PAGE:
[The Mysterious Particle-Wave Duality]
The image of the interference fringes recorded on the photographic plate (film) is consists of huge number of silver atoms educed by the photochemical dissociation of halogenated silver molecules. These silver atoms collect together to make the interference pattern on the film. We recognize this collection of the silver atoms as a picture of the interference pattern. Namely, we are looking at the collection of marks or traces of photons. Each mark denotes a point where a particle of light (photon) has struck. The collection of these huge number of marks constitutes a interference fringes which characterize the wave nature of light. How can we understand this mechanism?
If light were simply particles, one light particle could not pass through two slits simultaneously, so that it could never produce interference fringes. If light were simple particles, then the picture on the screen should be what is obtained by superposing such a picture in the case of a single slit opened as shown in the above picture (A) with another picture obtained by displacing it by the interslit distance d. However, we have an interference pattern as shown in the picture (B) in practice. Hence, we must consider that light is not a simple particle, but possesses some kind of wave nature as well.
If light were pure waves, we could not have a picture of the interference fringes. Because light has the duality of wave nature and particle nature simultaneously, we can have the picture of the interference pattern. We therefore cannot deny the dual nature of light. Then, what part of light is a wave? And what part of light is a particle?
You might suspect that two different photons interfere with each other after they pass through two slits separately and consequently they produce the interference pattern on the screen. However this idea is not valid by the following reason: If the intensity of the incident light to the double-slit experiment is so weak that only one photon runs at every moment of time, two different photons are impossible to pass through two slits at one time and no interference occurs among different photons. In spite of such extreme weakness of the intensity of the incident light, the same interference pattern is still obtained on the photographic plate by exposing it for an extremely long time. Such an experiment of three-month exposure time was carried out in 1909 by a British student, and he got a clear interference pattern that is exactly the same as those in usual Young's experiment. This tells us that the interference pattern in Young's experiment is not caused by the interference between different photons. Then, why does the interference pattern come into existence?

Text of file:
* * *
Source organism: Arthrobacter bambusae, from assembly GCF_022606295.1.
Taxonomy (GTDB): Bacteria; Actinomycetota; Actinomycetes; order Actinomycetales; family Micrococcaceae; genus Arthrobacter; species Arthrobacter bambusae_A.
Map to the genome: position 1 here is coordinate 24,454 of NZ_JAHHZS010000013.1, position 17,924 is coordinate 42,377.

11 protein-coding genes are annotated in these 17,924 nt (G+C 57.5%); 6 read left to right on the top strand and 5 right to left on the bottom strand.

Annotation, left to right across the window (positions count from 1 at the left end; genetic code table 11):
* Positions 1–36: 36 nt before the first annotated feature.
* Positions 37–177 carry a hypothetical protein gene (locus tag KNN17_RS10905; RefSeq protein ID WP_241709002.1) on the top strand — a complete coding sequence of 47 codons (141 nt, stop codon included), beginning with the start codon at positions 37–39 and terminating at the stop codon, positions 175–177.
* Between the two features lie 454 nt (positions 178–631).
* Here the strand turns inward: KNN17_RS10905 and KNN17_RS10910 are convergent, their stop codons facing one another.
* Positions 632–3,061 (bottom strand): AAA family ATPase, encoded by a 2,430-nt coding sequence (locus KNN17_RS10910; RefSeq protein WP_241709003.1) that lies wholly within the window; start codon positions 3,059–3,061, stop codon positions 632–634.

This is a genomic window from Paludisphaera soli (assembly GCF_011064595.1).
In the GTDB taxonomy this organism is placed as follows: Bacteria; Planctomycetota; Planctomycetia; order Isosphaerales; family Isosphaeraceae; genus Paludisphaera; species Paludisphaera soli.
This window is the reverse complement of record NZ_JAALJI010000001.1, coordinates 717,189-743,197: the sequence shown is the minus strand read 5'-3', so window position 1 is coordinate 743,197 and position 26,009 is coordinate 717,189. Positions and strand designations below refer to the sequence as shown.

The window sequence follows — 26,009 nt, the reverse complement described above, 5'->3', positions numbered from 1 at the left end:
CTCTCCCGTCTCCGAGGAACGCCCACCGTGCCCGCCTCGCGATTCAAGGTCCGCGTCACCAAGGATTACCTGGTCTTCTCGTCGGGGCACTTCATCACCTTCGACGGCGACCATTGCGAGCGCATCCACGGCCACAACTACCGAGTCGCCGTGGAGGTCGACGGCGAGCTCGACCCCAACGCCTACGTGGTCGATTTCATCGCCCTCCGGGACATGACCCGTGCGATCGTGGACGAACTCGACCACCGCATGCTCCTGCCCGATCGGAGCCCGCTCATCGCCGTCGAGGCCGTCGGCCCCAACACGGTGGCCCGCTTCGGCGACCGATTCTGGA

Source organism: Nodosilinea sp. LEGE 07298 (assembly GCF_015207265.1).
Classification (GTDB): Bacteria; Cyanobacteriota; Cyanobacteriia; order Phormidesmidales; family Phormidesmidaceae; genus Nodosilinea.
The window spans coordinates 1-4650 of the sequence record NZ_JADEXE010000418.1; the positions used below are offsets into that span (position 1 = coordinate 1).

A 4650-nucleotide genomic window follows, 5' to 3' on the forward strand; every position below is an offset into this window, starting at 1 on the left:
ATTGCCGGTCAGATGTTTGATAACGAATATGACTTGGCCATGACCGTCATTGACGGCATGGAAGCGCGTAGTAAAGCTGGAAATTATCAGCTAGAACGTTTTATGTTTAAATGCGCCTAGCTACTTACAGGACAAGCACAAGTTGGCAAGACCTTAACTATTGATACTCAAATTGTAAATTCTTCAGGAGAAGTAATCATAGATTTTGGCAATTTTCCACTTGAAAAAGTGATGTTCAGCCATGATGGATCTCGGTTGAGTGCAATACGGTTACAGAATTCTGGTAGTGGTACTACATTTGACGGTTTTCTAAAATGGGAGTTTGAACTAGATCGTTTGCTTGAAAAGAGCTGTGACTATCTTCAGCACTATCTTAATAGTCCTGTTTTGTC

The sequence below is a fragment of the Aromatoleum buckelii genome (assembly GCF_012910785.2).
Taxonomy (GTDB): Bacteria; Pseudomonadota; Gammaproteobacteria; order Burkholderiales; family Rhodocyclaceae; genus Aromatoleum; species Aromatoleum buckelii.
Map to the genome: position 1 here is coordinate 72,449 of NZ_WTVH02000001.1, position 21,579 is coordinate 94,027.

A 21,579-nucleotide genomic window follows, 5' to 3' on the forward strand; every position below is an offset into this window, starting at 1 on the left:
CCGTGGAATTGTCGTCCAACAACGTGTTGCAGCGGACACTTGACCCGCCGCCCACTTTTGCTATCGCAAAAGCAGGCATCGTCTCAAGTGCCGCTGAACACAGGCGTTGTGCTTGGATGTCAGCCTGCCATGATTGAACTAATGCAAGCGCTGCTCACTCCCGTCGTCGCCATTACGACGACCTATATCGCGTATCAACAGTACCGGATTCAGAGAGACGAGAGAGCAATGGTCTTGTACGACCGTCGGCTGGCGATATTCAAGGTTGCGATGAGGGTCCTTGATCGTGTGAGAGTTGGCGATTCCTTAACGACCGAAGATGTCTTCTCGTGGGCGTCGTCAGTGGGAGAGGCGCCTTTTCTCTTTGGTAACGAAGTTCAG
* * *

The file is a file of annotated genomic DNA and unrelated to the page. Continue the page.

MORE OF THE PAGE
[Opening to Quantum Mechanics]
As mentioned above, we have encountered a serious discrepancy between the particle nature and the wave nature of light. This discrepancy is not only for light but also for electrons.
In order to perfectly overcome this discrepancy, people have had to construct a completely new theory getting over the difficulties in the classical theory. This is nothing else than Quantum Mechanics proposed by W. K. Heisenberg (Germany, 1901 - 76) and E. Schroedinger (Austria, 1887 - 1961).
By this quantum mechanics, the mystery of the particle and wave natures of light and electrons were solved and the atomic structure was clarified. You are strongly expected to challenge to study Quantum Mechanics proceeding to the Second Part of the present seminar,
Microscopic World -2- (Introduction to Quantum Mechanics).